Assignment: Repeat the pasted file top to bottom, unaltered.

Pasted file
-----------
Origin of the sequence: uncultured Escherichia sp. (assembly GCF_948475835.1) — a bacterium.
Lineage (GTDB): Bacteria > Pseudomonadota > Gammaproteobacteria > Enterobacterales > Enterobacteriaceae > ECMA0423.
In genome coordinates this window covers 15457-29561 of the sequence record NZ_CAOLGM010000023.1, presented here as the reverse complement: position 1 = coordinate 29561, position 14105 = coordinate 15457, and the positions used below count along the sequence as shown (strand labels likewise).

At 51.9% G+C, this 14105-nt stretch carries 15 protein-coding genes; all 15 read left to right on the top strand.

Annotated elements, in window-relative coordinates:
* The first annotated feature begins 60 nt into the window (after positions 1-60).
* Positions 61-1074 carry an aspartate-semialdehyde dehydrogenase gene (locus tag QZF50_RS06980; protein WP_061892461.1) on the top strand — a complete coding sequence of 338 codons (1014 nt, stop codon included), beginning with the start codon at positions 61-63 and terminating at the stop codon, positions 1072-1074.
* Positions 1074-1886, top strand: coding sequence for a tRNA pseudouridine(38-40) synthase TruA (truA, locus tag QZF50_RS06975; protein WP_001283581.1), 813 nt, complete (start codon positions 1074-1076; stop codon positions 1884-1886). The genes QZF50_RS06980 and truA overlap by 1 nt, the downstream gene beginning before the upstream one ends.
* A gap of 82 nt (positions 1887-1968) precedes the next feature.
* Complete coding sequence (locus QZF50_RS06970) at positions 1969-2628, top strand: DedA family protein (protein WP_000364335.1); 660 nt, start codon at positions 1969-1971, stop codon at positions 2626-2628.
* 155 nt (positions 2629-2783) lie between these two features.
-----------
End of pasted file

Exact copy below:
Origin of the sequence: uncultured Escherichia sp. (assembly GCF_948475835.1) — a bacterium.
Lineage (GTDB): Bacteria > Pseudomonadota > Gammaproteobacteria > Enterobacterales > Enterobacteriaceae > ECMA0423.
In genome coordinates this window covers 15457-29561 of the sequence record NZ_CAOLGM010000023.1, presented here as the reverse complement: position 1 = coordinate 29561, position 14105 = coordinate 15457, and the positions used below count along the sequence as shown (strand labels likewise).

At 51.9% G+C, this 14105-nt stretch carries 15 protein-coding genes; all 15 read left to right on the top strand.

Annotated elements, in window-relative coordinates:
* The first annotated feature begins 60 nt into the window (after positions 1-60).
* Positions 61-1074 carry an aspartate-semialdehyde dehydrogenase gene (locus tag QZF50_RS06980; protein WP_061892461.1) on the top strand — a complete coding sequence of 338 codons (1014 nt, stop codon included), beginning with the start codon at positions 61-63 and terminating at the stop codon, positions 1072-1074.
* Positions 1074-1886, top strand: coding sequence for a tRNA pseudouridine(38-40) synthase TruA (truA, locus tag QZF50_RS06975; protein WP_001283581.1), 813 nt, complete (start codon positions 1074-1076; stop codon positions 1884-1886). The genes QZF50_RS06980 and truA overlap by 1 nt, the downstream gene beginning before the upstream one ends.
* A gap of 82 nt (positions 1887-1968) precedes the next feature.
* Complete coding sequence (locus QZF50_RS06970) at positions 1969-2628, top strand: DedA family protein (protein WP_000364335.1); 660 nt, start codon at positions 1969-1971, stop codon at positions 2626-2628.
* 155 nt (positions 2629-2783) lie between these two features.